We are not in an easy time. World events collide with personal tragedies yielding an entire universe that feels like it will never be right. The news shouts at us from every corner, a dark and bleak picture of humanity. Beyond the miracle of seasons and measured time, what does lengthening light mean for us at this time in history? At this time personally? Perhaps our challenge is to witness this lengthening light as a witness to God – God who is above all the seasons and all the chaos. God, who illuminates the world with never diminishing, always lengthening true light. A light that pays attention to the tragedies, but knows there is a story beyond and above our current reality.

In the midst of the horror of Nazi Germany, Alfred Delp, a Jesuit priest who was imprisoned for his outspoken resistance to Hitler, wrote these words that speak to lengthening light and to our present day turmoil: “The grey horizons must grow light. It is only the immediate scene that shouts so loudly and insistently. Beyond the present tumult there exists a different realm, one that is now in our midst. The woman has conceived the Child, sheltered him beneath her heart, and given birth to the Son. The world has come under a different law. Christmas is not only a historic event that happened once, on which our salvation rests. Christmas is the promise of a new order of things, of life, of our existence.“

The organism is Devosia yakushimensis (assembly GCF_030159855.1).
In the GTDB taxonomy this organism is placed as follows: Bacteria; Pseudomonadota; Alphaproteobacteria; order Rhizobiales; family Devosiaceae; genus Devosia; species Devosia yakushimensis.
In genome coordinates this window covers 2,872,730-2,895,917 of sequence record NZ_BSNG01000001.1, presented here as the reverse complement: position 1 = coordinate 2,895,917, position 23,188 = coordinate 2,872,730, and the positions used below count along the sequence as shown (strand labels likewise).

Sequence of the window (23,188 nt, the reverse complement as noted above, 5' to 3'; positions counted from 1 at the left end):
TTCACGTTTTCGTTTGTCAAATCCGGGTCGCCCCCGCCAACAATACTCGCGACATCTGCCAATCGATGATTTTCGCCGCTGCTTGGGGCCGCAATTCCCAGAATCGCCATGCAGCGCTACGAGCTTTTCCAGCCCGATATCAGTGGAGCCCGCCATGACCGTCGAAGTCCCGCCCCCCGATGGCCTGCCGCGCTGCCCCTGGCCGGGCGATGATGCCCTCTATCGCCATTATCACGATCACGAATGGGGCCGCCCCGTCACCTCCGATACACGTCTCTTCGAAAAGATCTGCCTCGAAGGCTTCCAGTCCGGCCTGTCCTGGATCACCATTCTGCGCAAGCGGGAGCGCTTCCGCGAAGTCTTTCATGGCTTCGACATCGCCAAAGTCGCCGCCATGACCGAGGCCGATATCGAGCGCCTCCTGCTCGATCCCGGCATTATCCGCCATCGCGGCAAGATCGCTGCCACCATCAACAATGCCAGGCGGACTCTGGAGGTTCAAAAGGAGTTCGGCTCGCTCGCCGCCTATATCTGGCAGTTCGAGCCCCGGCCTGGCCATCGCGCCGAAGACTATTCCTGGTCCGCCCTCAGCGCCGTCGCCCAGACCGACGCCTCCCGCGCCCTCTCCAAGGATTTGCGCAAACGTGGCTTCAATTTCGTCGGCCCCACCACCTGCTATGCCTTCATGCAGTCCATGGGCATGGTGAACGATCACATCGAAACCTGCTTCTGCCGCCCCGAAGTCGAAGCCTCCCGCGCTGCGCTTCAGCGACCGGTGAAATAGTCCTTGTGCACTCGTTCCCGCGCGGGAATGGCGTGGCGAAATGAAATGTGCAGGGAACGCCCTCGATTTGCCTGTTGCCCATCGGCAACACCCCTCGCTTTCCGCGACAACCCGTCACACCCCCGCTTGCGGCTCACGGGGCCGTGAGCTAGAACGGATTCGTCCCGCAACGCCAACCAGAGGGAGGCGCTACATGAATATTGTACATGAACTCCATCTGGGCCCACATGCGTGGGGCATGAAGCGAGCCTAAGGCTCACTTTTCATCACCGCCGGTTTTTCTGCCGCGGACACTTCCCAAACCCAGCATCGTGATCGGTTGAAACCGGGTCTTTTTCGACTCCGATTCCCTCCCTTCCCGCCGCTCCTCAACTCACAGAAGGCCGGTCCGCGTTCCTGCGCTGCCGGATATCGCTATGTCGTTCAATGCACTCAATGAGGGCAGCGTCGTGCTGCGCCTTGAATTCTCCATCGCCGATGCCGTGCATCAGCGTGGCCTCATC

Lengthening light, grey horizons growing light, “the promise of a new order of things, of life, of our existence.”

And So We Wait – A Brighter Light

Week 4 – Advent

Tomorrow, December 21st, marks the longest night of the year. While living in Kurdistan we found out that Kurds and Iranians honor the longest night of the year with a celebration. They gather together with family and friends eating, drinking, and reading poetry of which the poet Hafez born in Shiraz is said to be a favorite.